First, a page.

Coping With (Not-So) Distant Disasters

I was going to do a post on our most recent holidays this week, but under the circumstances, and given the fact that many of the places are under water at the moment due to record-breaking flooding, I thought it might be a tad out-of-place.

This has been a difficult few days. With family in every part of the flooded areas, (and being so far away), we have been relying on social media, the odd phone call and news services to find out how family and friends are going. We’ve heard funny stories, scary stories and terrifying stories.

It has had a greater impact on the kids than other disasters they have heard about, mainly because they know many of their family and friends are slap bang in the middle of it all.

It has lead to some adorable confusion – little J has insisted that we make sure that everyone knows to take their umbrellas when they go outside.

C has coped in his own way – telling stories about worst disasters (yes, he watches National Geographic), and watching the footage of the houses washing away in Dungog on repeat. As well as obsessing on the Bureau of Meteorology website about rainfall, wind-speed and rain radars.

I’ve also had to spend a bit of time reassuring poor little J that none of the houses were her uncles house. Her geography is a little rusty … (though not too rusty – he could see flood waters all around his house).

They’ve also been able to talk to their grandma, who in her wonderful upbeat way has been digging trenches in thunderstorms to stop her house flooding, and cooking dinner on a portable charcoal BBQ (GF pancakes!).

View from Tocal from a few weeks ago.
For what it looks like now
(from the line of trees on the other side),

One of the things that has been brought home is that my kids absorb more of what we watch than we think. Usually we limit their access to news as it’s quite disturbing. But seeing pictures of cafes, shops and locations they were at only weeks ago flooded kind of brings it home. And yet, they have a right to know – it’s places they know and people they care about.

Last night I had to spend a bit of time soothing little J and assuring her that everyone was safe ( by name), and that they all had their umbrellas as she went to sleep.

For the next few days, we will be spending a little time not just checking that our loved ones are OK, but helping the kids understand and deal with what they have watched and heard.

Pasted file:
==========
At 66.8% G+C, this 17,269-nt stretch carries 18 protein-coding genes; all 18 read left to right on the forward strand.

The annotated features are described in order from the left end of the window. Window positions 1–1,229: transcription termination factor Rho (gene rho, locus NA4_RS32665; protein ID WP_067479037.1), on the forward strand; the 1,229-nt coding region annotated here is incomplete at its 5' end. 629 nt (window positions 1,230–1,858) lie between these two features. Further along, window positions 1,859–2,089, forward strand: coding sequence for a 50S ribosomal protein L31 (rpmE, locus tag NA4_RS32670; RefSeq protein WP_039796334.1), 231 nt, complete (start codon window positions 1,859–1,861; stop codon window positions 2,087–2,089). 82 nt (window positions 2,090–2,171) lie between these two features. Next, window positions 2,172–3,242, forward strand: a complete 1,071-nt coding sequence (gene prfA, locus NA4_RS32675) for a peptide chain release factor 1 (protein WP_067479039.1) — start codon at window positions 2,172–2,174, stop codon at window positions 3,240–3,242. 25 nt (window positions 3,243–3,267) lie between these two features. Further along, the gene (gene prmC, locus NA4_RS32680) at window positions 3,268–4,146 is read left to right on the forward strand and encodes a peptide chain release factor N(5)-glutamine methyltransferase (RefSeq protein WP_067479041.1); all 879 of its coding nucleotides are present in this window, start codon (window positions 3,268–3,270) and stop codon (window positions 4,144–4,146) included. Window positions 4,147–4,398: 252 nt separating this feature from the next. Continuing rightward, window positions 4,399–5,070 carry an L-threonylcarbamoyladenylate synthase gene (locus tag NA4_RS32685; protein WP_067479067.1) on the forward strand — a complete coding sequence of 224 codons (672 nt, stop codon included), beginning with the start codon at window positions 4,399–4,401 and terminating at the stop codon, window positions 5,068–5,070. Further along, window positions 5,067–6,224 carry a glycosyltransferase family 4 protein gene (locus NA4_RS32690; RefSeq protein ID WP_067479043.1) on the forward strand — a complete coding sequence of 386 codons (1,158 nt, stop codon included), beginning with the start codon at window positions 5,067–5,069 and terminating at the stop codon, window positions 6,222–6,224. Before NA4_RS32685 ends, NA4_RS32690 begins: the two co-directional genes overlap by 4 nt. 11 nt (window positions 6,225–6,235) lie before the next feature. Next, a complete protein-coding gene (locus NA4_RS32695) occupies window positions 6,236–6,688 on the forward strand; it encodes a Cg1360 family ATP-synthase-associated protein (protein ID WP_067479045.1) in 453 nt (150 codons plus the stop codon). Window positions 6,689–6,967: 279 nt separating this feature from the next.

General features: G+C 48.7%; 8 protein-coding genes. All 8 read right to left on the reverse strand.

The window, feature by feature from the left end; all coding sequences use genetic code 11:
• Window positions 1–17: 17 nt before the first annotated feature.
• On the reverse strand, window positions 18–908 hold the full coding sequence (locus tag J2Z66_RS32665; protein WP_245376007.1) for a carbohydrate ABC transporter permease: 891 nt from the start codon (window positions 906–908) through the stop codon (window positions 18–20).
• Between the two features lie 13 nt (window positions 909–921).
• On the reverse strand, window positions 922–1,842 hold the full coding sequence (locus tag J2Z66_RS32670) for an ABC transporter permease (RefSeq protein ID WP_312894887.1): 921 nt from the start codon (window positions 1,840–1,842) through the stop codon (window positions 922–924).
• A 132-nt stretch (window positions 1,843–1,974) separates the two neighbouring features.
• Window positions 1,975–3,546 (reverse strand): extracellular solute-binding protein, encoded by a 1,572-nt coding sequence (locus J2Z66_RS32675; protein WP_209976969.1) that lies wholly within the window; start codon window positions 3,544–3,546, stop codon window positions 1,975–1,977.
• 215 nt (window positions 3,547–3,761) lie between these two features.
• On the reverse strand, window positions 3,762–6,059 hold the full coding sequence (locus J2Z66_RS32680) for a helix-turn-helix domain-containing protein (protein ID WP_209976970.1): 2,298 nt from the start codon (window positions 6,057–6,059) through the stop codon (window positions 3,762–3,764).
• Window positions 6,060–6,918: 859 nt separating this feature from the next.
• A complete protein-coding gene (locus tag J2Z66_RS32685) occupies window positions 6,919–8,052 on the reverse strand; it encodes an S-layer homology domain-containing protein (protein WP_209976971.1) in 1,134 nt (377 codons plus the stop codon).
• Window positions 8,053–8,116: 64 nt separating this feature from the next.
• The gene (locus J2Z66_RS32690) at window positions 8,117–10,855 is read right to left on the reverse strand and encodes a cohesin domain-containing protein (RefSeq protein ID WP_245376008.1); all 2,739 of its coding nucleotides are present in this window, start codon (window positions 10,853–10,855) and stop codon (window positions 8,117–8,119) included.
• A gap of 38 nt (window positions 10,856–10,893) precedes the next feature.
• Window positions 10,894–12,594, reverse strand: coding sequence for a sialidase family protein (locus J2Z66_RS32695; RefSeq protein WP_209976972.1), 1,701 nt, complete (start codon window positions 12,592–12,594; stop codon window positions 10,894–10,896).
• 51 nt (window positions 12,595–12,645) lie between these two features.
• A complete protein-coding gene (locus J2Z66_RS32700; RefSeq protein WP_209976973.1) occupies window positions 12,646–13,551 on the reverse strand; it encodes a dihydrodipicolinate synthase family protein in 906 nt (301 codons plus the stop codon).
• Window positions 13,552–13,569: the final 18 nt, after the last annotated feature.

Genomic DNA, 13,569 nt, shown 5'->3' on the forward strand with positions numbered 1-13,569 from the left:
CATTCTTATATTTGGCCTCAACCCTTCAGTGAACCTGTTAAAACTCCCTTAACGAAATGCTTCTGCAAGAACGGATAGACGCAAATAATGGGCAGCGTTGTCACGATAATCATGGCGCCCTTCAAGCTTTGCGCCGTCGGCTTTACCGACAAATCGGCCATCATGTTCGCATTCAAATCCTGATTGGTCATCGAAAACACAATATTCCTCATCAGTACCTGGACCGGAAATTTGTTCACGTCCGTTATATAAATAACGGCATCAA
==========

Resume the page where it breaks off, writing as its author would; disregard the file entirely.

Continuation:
One of the great resources I have found is the Sesame Street videos on storm disasters that helps kids process what has happened in a way that is familiar and reassuring.

Of course, all this is nothing compared to what so many people are going through at the moment in the Hunter, Central Coast, Sydney and Illawarra regions. But it is a timely reminder that my kids are barometers for family emotions and sponges who absorb everything that is happening.

3 Replies to “Coping With (Not-So) Distant Disasters”

  1. We experienced this storm first hand. The first night was scary … the kids slept a little then awoke when it got too loud. We set up mattresses in the dining room, which seemed quieter and felt safer, and camped out together. We had a little roof damage but no water inside.
    The storm on the second night was equally loud for a while, but we were all so tired we went to sleep anyway. I was amazed how quickly my kids adjusted to living with noise and reading by candle light.
    Sometimes it is harder to watch disasters from a distance because of what you don't know. Easy for me to say though, as our house stayed dry and no trees landed on us.

  2. Thankyou for telling me your story. It is actually reassuring to hear stories about how everyone has coped. It can be quite terrifying not knowing, but I think that the people who have had to live through this have had it far worse than us! And everyone I have talked to is coping with such a wonderful sense of humour, even among all the shocks of destruction.

  3. Also a good opportunity to teach and check up on your own preparations 🙂

    I know there are changes I will be making to my emergency arrangements.

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